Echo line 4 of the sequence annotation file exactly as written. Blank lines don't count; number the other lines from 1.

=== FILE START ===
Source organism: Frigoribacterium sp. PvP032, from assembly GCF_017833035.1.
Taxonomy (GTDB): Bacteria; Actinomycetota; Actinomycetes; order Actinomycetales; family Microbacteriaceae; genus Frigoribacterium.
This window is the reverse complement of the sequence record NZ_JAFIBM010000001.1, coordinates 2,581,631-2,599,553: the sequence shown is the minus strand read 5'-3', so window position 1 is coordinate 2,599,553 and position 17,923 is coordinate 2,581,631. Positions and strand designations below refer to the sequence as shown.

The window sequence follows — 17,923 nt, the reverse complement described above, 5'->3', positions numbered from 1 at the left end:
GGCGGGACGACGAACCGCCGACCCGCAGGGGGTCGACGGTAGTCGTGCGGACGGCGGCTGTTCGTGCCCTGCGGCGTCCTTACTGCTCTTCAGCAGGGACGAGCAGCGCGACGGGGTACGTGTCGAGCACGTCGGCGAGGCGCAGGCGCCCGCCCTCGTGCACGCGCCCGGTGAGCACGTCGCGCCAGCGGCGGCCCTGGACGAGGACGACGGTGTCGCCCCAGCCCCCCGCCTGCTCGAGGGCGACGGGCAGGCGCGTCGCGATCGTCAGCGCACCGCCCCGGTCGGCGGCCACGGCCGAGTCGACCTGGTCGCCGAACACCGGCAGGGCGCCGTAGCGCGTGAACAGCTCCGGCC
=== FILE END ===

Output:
The window sequence follows — 17,923 nt, the reverse complement described above, 5'->3', positions numbered from 1 at the left end: